Today’s black athletes do very well financially because of their athletic achievements. This is true in almost every sport. Many of them have branched out into financial enterprises beyond sports. The spectator response to Simone Biles in the gymnastic trials was heart-warming.

Many people are disturbed with the hijacking of sporting events for political statements, everything from protesting the flag and the national anthem to the promotion of LGBTQI+/Pride propaganda that gets a solid month while Independence Day gets one day. It’s everywhere. Here’s the latest from the NFL:

Football is lesbian. Football is beautiful. Football is queer. Football is life. Football is exciting. Football is culture. Football is transgender. Football is queer. Football is heart. Football is power. Football is tough. Football is bisexual. Football is strong. Football is freedom. Football is American. Football is accepting. Football is everything. Football is for everyone.

![](https://images.americanvision.org/NFL Gay Badge.jpg “NFL is ‘Gay’ Badge”)https://images.americanvision.org/NFL Gay Badge.jpg

I doubt that these protests help. Most people of goodwill have been persuaded that racial injustice exists and that early statements about Black Lives Matter were embraced. But these goodwill efforts were hijacked for radical political purposes. It’s gotten so bad that being white is by definition racist. “A psychiatrist … told a Yale School of Medicine audience that she fantasized about killing White people.”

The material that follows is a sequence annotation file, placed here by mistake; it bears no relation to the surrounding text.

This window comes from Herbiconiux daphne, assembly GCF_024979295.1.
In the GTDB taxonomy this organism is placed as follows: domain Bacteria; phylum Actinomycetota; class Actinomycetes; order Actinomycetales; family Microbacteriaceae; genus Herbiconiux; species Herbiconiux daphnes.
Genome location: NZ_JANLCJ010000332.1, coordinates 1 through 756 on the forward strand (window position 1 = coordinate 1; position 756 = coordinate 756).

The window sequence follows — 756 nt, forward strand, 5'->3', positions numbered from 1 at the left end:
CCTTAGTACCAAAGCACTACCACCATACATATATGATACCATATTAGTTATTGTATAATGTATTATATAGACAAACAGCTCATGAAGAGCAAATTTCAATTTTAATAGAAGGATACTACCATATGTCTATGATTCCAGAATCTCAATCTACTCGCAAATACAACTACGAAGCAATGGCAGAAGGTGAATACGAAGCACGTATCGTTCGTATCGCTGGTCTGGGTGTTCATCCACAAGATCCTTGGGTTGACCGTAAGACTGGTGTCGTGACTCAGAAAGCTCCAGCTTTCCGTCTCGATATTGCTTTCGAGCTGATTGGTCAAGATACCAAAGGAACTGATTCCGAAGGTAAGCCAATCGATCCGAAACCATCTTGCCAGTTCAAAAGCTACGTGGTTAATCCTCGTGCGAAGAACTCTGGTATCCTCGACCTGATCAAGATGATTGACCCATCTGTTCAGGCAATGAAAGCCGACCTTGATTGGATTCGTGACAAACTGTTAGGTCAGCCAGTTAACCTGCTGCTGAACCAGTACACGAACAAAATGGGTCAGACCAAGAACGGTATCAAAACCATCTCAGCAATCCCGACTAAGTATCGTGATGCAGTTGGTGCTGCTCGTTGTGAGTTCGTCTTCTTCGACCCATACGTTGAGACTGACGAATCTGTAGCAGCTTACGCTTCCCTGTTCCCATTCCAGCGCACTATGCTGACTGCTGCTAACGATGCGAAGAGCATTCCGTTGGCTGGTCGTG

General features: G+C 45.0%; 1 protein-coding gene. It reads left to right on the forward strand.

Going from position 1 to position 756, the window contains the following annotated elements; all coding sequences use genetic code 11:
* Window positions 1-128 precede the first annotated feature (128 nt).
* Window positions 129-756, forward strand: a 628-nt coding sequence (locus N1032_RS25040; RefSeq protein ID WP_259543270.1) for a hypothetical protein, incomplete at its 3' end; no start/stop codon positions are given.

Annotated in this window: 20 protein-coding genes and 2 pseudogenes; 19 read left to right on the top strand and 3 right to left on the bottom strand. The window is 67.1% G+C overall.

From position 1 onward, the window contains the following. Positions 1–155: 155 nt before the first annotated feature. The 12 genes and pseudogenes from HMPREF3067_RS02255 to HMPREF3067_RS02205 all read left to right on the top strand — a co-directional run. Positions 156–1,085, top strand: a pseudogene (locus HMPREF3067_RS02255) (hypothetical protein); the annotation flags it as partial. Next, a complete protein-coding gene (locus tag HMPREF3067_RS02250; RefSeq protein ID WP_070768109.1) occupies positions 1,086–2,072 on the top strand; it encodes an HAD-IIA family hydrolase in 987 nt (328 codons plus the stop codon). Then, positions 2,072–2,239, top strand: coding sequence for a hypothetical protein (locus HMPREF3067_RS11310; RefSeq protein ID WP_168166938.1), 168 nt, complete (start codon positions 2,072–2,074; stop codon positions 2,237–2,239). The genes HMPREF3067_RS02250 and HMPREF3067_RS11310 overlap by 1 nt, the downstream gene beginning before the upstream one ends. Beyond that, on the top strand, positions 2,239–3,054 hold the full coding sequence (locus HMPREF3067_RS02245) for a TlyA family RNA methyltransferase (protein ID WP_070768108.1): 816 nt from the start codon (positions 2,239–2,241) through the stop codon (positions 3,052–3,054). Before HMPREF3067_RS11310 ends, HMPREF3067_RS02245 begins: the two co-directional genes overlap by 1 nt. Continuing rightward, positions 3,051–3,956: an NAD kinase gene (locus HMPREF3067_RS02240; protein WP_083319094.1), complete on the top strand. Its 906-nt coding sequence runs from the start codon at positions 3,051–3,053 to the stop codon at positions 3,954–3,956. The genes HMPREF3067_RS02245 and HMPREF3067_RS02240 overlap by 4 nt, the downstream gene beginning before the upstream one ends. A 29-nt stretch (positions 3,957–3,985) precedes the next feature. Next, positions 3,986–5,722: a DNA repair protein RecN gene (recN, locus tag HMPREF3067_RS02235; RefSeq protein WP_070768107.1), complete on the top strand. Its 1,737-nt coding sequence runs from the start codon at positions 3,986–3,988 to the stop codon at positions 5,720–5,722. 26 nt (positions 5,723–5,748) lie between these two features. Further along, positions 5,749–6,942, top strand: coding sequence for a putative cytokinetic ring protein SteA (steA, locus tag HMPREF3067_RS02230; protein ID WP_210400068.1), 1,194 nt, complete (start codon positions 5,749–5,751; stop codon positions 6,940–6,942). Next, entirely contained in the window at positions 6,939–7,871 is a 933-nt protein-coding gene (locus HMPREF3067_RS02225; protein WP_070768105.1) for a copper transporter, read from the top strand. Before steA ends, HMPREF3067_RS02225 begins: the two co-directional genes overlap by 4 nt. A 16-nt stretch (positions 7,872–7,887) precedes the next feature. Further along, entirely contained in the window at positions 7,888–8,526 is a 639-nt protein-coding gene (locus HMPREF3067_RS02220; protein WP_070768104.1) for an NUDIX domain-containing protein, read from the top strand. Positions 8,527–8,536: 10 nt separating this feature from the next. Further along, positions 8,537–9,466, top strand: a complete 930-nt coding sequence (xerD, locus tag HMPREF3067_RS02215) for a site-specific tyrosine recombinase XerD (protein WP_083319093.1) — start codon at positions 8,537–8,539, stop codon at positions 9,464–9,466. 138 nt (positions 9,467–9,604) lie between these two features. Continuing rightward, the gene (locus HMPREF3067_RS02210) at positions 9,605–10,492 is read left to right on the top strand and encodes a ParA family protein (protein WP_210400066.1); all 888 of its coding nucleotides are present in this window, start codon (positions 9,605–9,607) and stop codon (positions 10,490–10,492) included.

So many things are racist now — from grammar and math to black holes and the names of birds. Our nation is more divided on race when it comes to politics, special interest groups (many of which are in it for the money, for example, herehere, and here), education, entertainment, and the enabling news media than it has ever been. I don’t believe that was the intent of Tommie Smith and John Carlos when they stood on the medal stand at the 1968 Mexico Olympics.

Thinking Straight in a Crooked World

Thinking Straight in a Crooked World

The nursery rhyme ‘There Was a Crooked Man’ is an appropriate description of how sin affects us and our world. We live in a crooked world of ideas evaluated by crooked people. Left to our crooked nature, we can never fully understand what God has planned for us and His world. God has not left us without a corrective solution. He has given us a reliable reference point in the Bible so we can identify the crookedness and straighten it.


Author: Gary DeMar

Gary—who served as President of American Vision for thirty-five years—is a graduate of Western Michigan University (1973) and earned his M.Div. at Reformed Theological Seminary in 1979. Author of countless essays, news articles, and more than 27 book titles, he has been featured by nearly every major news media outlet. Gary also has hosted The Gary DeMar Show, History Unwrapped, and the Gary DeMar’s Vantage Point Webshow and is a regular contributor to AmericanVision.org. Gary has lived in the Atlanta area since 1979 with his wife, Carol. They have two married sons and are enjoying being grandparents. Gary and Carol are members of Midway Presbyterian Church (PCA).